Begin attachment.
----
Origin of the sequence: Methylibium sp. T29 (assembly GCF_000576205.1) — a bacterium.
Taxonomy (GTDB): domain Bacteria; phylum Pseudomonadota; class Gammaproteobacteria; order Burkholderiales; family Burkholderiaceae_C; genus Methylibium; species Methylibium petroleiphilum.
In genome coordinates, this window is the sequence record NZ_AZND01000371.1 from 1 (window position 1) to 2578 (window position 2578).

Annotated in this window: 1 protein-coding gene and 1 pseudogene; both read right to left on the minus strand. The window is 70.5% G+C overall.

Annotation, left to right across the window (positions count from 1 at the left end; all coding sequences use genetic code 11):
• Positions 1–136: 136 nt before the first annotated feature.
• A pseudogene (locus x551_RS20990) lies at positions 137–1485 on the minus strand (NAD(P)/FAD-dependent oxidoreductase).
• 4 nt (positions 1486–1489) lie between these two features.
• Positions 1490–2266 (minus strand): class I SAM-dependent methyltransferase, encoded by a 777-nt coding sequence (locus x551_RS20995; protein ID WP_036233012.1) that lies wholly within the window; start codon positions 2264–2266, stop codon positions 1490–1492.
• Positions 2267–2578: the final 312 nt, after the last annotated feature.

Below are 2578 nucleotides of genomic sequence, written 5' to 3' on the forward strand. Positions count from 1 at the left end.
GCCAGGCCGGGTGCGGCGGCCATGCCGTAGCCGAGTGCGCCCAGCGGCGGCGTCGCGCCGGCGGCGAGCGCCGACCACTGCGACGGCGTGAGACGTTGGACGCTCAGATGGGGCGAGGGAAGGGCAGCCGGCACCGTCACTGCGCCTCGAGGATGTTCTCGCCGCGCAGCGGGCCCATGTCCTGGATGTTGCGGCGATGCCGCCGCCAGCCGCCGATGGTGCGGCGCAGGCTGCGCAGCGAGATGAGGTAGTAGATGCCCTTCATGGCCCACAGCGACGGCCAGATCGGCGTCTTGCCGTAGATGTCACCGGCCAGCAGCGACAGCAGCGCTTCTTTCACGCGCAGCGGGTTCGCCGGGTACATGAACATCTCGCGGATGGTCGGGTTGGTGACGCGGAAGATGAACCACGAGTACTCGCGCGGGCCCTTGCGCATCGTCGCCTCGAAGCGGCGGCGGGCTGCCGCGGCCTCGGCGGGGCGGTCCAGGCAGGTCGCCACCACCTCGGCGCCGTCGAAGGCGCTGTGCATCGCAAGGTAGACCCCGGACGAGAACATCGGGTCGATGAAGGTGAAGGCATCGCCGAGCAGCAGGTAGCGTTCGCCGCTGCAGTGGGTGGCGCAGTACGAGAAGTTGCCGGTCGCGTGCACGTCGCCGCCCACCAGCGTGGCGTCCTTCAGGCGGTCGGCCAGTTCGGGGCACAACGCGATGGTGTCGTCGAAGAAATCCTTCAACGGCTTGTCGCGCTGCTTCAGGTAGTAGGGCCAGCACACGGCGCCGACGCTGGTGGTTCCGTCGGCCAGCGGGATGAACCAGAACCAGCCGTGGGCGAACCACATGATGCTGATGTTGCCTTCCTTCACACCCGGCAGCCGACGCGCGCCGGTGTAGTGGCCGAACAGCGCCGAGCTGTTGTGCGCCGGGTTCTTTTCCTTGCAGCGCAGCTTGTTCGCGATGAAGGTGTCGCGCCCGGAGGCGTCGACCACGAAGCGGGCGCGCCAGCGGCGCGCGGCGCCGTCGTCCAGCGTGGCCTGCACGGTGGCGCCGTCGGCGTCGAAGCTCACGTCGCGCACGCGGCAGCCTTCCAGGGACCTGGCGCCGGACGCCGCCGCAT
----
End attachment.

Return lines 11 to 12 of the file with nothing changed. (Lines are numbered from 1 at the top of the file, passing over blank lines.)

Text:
Below are 2578 nucleotides of genomic sequence, written 5' to 3' on the forward strand. Positions count from 1 at the left end.
GCCAGGCCGGGTGCGGCGGCCATGCCGTAGCCGAGTGCGCCCAGCGGCGGCGTCGCGCCGGCGGCGAGCGCCGACCACTGCGACGGCGTGAGACGTTGGACGCTCAGATGGGGCGAGGGAAGGGCAGCCGGCACCGTCACTGCGCCTCGAGGATGTTCTCGCCGCGCAGCGGGCCCATGTCCTGGATGTTGCGGCGATGCCGCCGCCAGCCGCCGATGGTGCGGCGCAGGCTGCGCAGCGAGATGAGGTAGTAGATGCCCTTCATGGCCCACAGCGACGGCCAGATCGGCGTCTTGCCGTAGATGTCACCGGCCAGCAGCGACAGCAGCGCTTCTTTCACGCGCAGCGGGTTCGCCGGGTACATGAACATCTCGCGGATGGTCGGGTTGGTGACGCGGAAGATGAACCACGAGTACTCGCGCGGGCCCTTGCGCATCGTCGCCTCGAAGCGGCGGCGGGCTGCCGCGGCCTCGGCGGGGCGGTCCAGGCAGGTCGCCACCACCTCGGCGCCGTCGAAGGCGCTGTGCATCGCAAGGTAGACCCCGGACGAGAACATCGGGTCGATGAAGGTGAAGGCATCGCCGAGCAGCAGGTAGCGTTCGCCGCTGCAGTGGGTGGCGCAGTACGAGAAGTTGCCGGTCGCGTGCACGTCGCCGCCCACCAGCGTGGCGTCCTTCAGGCGGTCGGCCAGTTCGGGGCACAACGCGATGGTGTCGTCGAAGAAATCCTTCAACGGCTTGTCGCGCTGCTTCAGGTAGTAGGGCCAGCACACGGCGCCGACGCTGGTGGTTCCGTCGGCCAGCGGGATGAACCAGAACCAGCCGTGGGCGAACCACATGATGCTGATGTTGCCTTCCTTCACACCCGGCAGCCGACGCGCGCCGGTGTAGTGGCCGAACAGCGCCGAGCTGTTGTGCGCCGGGTTCTTTTCCTTGCAGCGCAGCTTGTTCGCGATGAAGGTGTCGCGCCCGGAGGCGTCGACCACGAAGCGGGCGCGCCAGCGGCGCGCGGCGCCGTCGTCCAGCGTGGCCTGCACGGTGGCGCCGTCGGCGTCGAAGCTCACGTCGCGCACGCGGCAGCCTTCCAGGGACCTGGCGCCGGACGCCGCCGCAT